What Is a Cowboy Steak?

Cowboys are known as rugged, hearty and more concerned with substance than appearances. A cowboy steak is similar — this bone-in ribeye is two-plus inches thick, weighs over 2.5 pounds and features a short length of exposed bone that’s been cleaned of meat and fat in a process called “Frenching.” It’s a close cousin to the American Wagyu Tomahawk, which differs only in its longer handle of bone.


Cowboy steaks are cut from the rib primal, the same origin as prime rib roasts. Located between the loin and chuck primals, the rib primal runs the length of ribs 6 through 12 along the animal’s back. Three major muscles make up the Cowboy steak:

  • Longissimus dorsi, aka large center eye
  • Complexus, a smaller side muscle that may not always be present, depending on where the steak is cut
  • Spinalis dorsi, aka the cap of ribeye or deckle

Note that the cap is universally known as the single most flavorful and tender cut — which means a cowboy steak delivers an exceptional dining experience.


A cowboy steak is meant to be shared. You may have guessed that from its impressive size. Superior marbling sets American Wagyu beef apart from the herd with superior tenderness and rich, robust flavor. Many say a bone-in steak tastes better than a boneless cut, but that’s a matter of personal preference. The bone insulates the meat close to it from heat, leaving it with especially mouthwatering tenderness. We love a cowboy steak for special occasions because its reliably juicy, tender and flavorful, and because it looks as gorgeous as it tastes.


The main idea is to slowly bring this thick-cut steak to your desired temperature at lower heat, then quickly sear the outside for ultimate juicy flavor. Sous vide also works if you have the equipment.

Indoors: Reverse Sear Method

  1. Heat your oven to 225 degrees Fahrenheit.

  2. Season the steak liberally with kosher salt and place it on a wire rack set into a rimmed baking sheet and place the whole thing into the oven.

  3. After about 30 minutes, check the steak’s temperature with a meat thermometer. While any thermometer will work, we recommend a fast-read digital option. Insert the probe halfway through the steak in the largest section of the ribeye, away from the bone. A medium rare to medium finish for the cowboy will yield the best texture and flavor. Every oven is different, so the time to get your cowboy steak to temp will vary. In general, this step takes approximately 45 minutes to an hour.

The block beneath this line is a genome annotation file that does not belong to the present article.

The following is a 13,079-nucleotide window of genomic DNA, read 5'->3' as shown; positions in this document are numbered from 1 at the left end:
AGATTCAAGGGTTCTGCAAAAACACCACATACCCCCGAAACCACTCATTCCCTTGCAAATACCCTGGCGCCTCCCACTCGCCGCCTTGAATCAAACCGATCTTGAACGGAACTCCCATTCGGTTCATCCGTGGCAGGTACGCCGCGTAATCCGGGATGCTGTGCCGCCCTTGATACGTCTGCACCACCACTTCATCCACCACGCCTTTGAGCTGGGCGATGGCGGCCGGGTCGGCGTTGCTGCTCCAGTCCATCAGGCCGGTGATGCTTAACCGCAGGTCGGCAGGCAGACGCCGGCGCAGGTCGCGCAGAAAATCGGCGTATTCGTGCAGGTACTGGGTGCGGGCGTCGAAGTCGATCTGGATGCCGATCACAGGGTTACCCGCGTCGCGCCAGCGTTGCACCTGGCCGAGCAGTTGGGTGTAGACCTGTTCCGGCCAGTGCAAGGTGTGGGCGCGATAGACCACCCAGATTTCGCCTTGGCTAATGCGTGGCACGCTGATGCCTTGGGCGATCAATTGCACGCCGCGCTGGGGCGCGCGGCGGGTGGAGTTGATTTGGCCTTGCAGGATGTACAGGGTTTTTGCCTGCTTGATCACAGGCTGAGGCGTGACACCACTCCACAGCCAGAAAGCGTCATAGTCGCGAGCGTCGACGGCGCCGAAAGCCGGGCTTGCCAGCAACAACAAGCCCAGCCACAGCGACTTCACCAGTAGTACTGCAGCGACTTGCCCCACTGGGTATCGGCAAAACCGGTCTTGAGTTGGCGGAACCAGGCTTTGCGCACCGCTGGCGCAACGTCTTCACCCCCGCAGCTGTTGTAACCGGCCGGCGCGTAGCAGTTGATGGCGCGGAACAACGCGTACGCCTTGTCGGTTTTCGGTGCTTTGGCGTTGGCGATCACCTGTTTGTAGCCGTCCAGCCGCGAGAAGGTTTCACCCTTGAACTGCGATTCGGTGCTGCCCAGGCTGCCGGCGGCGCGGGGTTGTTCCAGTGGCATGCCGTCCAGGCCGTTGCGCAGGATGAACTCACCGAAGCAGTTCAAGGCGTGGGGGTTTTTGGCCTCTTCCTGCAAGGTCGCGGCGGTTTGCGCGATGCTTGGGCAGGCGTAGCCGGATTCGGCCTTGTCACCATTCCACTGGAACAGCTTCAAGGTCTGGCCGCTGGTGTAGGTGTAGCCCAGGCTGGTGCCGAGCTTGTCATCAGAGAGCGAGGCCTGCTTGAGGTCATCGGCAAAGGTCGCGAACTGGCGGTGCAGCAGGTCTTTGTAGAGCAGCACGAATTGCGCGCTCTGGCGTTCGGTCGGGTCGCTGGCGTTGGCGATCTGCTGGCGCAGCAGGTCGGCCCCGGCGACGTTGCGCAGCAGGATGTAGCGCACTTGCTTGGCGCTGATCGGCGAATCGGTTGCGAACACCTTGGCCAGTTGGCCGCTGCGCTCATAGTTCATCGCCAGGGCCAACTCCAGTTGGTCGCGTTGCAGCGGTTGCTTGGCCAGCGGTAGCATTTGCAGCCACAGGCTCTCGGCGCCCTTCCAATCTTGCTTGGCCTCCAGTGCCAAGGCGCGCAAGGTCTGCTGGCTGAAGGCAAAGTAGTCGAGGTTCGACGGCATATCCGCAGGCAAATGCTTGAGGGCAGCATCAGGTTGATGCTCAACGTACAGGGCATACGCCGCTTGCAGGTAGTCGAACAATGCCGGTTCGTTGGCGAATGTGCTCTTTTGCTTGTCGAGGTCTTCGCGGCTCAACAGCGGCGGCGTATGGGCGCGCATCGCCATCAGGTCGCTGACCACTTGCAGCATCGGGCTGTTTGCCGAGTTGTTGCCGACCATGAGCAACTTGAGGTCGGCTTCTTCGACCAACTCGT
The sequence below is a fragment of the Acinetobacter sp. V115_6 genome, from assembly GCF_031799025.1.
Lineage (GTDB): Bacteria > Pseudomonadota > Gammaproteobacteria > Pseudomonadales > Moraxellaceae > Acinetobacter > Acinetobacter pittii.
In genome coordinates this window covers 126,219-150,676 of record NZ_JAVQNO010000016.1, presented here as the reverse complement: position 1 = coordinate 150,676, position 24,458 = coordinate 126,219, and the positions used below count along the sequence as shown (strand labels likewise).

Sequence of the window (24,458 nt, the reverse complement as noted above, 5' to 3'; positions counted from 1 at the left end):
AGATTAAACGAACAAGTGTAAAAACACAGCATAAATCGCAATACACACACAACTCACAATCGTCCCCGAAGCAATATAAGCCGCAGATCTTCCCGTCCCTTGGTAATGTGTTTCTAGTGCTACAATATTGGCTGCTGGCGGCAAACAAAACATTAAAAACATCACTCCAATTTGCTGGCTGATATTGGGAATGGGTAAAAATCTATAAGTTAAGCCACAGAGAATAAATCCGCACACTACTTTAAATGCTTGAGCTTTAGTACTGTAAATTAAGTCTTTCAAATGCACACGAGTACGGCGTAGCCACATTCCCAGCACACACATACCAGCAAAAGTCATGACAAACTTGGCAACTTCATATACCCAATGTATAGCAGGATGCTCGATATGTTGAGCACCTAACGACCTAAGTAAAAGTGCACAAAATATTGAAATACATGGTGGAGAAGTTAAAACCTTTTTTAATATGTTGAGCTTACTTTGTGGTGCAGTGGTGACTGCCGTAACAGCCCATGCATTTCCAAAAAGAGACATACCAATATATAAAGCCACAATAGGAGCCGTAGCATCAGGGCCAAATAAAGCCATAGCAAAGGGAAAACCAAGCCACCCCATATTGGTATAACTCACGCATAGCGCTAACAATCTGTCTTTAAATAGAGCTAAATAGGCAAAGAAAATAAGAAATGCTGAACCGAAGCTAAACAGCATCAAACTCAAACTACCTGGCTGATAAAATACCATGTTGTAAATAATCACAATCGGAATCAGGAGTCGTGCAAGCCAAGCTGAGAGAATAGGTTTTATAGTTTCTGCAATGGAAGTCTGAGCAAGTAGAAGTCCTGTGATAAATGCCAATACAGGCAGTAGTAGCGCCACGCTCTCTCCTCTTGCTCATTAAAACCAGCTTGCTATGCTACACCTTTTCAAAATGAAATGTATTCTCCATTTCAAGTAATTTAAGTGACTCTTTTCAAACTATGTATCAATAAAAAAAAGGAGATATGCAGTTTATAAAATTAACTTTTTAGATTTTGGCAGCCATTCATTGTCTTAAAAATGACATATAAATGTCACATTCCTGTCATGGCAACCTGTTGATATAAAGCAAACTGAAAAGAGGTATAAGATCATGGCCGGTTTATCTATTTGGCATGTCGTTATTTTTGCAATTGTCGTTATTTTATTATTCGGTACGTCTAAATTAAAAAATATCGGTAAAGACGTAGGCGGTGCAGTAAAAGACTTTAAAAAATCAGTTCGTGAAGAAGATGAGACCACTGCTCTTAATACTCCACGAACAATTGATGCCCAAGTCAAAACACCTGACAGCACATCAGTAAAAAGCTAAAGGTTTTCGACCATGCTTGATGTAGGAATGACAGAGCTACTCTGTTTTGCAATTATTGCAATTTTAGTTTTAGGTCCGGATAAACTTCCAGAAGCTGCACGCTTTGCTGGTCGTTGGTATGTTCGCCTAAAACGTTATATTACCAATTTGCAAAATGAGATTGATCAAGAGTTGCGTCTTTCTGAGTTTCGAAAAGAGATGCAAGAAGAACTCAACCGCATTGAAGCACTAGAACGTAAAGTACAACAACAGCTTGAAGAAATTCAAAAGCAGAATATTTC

- Medium rare internal target temp: 120° F
    - Medium internal target temp: 130° F

  4. When the steak reaches ideal temperature, remove it from the oven, place it on a cutting board and tent it loosely with foil. Allow it to rest at least 15 minutes or up to 45 minutes. Resting allows juices to be redistributed through the meat and continues the cooking process.

  5. When you’re ready to serve the steak, turn on the broiler of your oven. Place the steak underneath the hot broiler — then stay close! This will happen fast, and you don’t want to burn this steak. The broiler will crisp and brown the steak’s outer layer. When it looks good to you, flip the Cowboy and repeat on the other side.

Remove the steak from the oven and serve immediately.

Outdoors: The Two-Zone Grill Method

  1. Set up two zones in your grill: a hot side with all the charcoal and a cool side.

  2. Season the steak liberally with kosher salt and place it on the cool side of the grill.

  3. To cook the steak evenly, flip it every five minutes and rotate it around the cool zone with each flip to minimize any cool or hot spots in your grill. After about 20 minutes, check the steak’s temperature with a meat thermometer, using the same guidelines as in the Reverse Sear Method above. In general, this step takes approximately 30 to 45 minutes.

  4. When the Cowboy steak reaches your ideal temperature, remove it from the grill, place it on a cutting board, tent it loosely with foil and allow it to rest at least 15 minutes.
    When you’re ready to serve the steak, place the Cowboy on the hot side of the grill, which should be set to maximum heat. Sear for one to two minutes, then flip. As soon as the steak has a nice brown crust, remove it from the grill.

  5. Take your steak to the table and serve immediately.


You’re likely sharing your cowboy steak with friends or family. Wow, your dinner party audience by slicing it at the table.

  1. Using a sharp knife, separate the meat from the bone.

  2. Always slice against the grain of the meat — perpendicular to the natural direction of the muscle fibers — for the most tender bite.

  3. Remove the tender outer cap section and slice into thick pieces so everyone gets a taste of this prized delicacy. Then slice the center eye and dust all the pieces with flakey sea salt for a final flourish.